AZ Gov. Doug Ducey Signs Bill Banning Abortion of Babies With Genetic Abnormalities

By Michael W. Chapman | April 28, 2021 | 3:48pm EDT
Arizona Gov. Doug Ducey (R).  (Getty Images)
Arizona Gov. Doug Ducey (R). (Getty Images)

(CNS News) -- Arizona's Republican governor, Doug Ducey, signed a bill into law on Tuesday that outlaws the abortion of unborn babies that have genetic abnormalities, such as Down syndrome, and abortion based on sex or race of the child. Exceptions apply when the child has a lethal fetal condition or when the mother's life or health is at risk, said the governor's office. 

“There’s immeasurable value in every single life — regardless of genetic makeup,” said Governor Ducey in a press release. “We will continue to prioritize protecting life in our preborn children, and this legislation goes a long way in protecting real human lives. My sincere thanks to Senator Nancy Barto for her leadership and work on this life-saving issue.”

A boy with Down syndrome plays soccer.  (Getty Images)
A boy with Down syndrome plays soccer. (Getty Images)

The new law "makes it a Class 6 felony to perform an abortion solely because of a genetic abnormality, use force or threat to intimidate a person to have an abortion because of a genetic abnormality of the child, or accept or solicit money to finance an abortion because of a genetic abnormality of the child," said the governor's office. 

“We need to protect our most vulnerable, especially those with treatable genetic conditions,” said Senator Nancy Barto (R). “They are loved, integral members of our community that make Arizona whole — and I’m proud to sponsor legislation that gives them a voice before they’re even born. Thank you, Governor Ducey, for signing Senate Bill 1457.”  

Actor John C. McGinley signs autographs after reading for children with Down Syndrome at Barnes & Noble at The Grove at Farmers Market on February 27, 2007 in Los Angeles, California. (Photo by Chad Buchanan/Getty Images)
Actor John C. McGinley signs autographs after reading for children with Down Syndrome at Barnes & Noble at The Grove at Farmers Market on February 27, 2007 in Los Angeles, California. (Photo by Chad Buchanan/Getty Images)

The law also states that an unborn child, from the moment of conception -- "at every stage of development" -- has the same rights, privileges, and immunities available to other persons, citizens, and residents of the state of Arizona, as set forth in the U.S. Constitution. 

Further, the law prohibits any public funds being used by state universities or community colleges for human cloning or research involving fetal remains from an abortion.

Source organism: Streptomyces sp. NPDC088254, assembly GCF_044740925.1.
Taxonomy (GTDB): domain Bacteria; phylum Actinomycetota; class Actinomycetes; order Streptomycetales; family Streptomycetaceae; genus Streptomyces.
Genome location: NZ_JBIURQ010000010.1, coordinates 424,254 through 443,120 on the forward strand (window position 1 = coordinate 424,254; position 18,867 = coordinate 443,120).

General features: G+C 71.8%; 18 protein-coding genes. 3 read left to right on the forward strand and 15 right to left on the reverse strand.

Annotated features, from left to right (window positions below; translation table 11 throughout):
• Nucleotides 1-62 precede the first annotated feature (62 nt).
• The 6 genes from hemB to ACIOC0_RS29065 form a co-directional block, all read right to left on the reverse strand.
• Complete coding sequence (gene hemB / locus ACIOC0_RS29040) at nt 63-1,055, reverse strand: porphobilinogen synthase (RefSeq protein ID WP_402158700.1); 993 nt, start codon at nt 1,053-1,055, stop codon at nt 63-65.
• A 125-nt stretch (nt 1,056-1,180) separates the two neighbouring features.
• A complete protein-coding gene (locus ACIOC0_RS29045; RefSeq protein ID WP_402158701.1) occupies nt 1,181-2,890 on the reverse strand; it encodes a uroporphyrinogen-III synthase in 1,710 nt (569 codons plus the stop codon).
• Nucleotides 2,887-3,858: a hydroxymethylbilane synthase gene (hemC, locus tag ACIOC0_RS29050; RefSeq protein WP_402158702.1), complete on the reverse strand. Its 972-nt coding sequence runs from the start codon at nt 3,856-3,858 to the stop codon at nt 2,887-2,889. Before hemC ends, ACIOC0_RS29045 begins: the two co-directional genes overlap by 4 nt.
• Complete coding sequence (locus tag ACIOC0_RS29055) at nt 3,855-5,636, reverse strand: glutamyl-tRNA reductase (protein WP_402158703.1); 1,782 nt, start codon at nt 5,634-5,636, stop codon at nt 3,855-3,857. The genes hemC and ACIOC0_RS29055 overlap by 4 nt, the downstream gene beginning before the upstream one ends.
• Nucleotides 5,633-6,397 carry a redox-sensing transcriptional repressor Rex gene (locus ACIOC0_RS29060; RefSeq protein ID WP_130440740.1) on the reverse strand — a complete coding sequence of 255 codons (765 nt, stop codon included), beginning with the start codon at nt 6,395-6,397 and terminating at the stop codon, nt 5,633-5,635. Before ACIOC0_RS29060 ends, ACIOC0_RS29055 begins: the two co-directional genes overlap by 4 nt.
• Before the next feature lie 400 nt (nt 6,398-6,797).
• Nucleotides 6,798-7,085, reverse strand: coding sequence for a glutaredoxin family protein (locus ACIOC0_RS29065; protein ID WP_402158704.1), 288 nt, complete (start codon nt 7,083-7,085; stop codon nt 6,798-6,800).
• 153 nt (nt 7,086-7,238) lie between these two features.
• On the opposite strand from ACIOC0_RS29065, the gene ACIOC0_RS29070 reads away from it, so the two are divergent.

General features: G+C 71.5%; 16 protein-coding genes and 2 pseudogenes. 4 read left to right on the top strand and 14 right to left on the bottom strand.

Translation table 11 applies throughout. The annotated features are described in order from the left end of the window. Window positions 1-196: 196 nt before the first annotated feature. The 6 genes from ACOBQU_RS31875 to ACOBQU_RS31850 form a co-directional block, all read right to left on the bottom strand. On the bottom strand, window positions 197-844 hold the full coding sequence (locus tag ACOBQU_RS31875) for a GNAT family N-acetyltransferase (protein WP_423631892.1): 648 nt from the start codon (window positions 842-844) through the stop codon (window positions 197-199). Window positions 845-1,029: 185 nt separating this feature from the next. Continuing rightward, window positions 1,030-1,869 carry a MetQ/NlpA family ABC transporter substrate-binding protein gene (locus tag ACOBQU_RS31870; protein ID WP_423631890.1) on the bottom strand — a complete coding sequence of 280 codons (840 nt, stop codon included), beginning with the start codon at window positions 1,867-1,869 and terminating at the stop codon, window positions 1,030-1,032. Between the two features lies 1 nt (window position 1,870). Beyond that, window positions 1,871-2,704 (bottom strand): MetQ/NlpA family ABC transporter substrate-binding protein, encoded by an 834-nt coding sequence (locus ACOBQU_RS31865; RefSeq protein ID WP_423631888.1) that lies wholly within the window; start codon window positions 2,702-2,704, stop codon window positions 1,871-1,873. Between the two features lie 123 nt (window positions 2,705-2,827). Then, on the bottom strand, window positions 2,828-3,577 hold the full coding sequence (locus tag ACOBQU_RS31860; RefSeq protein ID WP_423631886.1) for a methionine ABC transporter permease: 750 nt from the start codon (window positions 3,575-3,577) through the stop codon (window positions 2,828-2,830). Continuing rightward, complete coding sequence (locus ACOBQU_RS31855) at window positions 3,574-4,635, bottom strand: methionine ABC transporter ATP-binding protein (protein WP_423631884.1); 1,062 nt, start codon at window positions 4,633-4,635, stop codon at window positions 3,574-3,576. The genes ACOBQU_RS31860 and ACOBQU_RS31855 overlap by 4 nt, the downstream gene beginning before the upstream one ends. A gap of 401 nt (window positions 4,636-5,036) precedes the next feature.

"With this legislation, Arizona remains among the top pro-life states in the nation," said the governor's office.  "Governor Ducey's action on SB 1457 comes days after he signed SB 1254, which ensures women have easy access to information about adoption and resources that are available to assist them during pregnancy."

  (Getty Images)
(Getty Images)

The Arizona Catholic Conference said, "SB 1457 continues Arizona's legacy as the most pro-life state in the country and establishes that Arizona's laws will be interpreted in the context of valuing all human life. This legislation looks forward to the day that Roe v. Wade is overturned and shows concern for both unborn children and their mothers."

"More immediately, SB 1457 prohibits public educational institutions from performing abortions, calls for the cremation or burial of aborted babies, forbids abortions on the basis of genetic abnormalities like Down Syndrome, and clarifies that abortion-inducing drugs may not be sent through the mail," said the Arizona Catholic Conference. 

The members of the ACC are Tucson Bishop Edward J. Weisenburger, Phoenix Bishop Thomas J. Olmsted, Gallup Bishop James S. Wall, Phoenix Bishop Eduardo A. Nevares, and Bishop John S. Pazak, head of the Mary Byzantine Catholic Eparchy of Phoenix.

(Getty Images)
(Getty Images)

Ruth Harlow, a senior staff attorney at the ACLU Reproductive Freedom Project, said, "SB 1457 is a blatant attempt to push abortion care out of reach under the guise of protecting people with disabilities."

"Let’s be clear," said Harlow, "this bill does nothing to address the ableism or discrimination that people with disabilities face in health care, education, and housing. Instead, it only exploits the struggle for disability rights in a shameful attempt to further these lawmakers own anti-abortion agenda and increases barriers to essential health care."

"It's a deeply disappointing day for Arizonans," said Murphy Bannerman, with Planned Parenthood Advocates of Arizona.  "This is something that will criminalize doctors in our state and likely push many doctors to leave our state for fear of this law."

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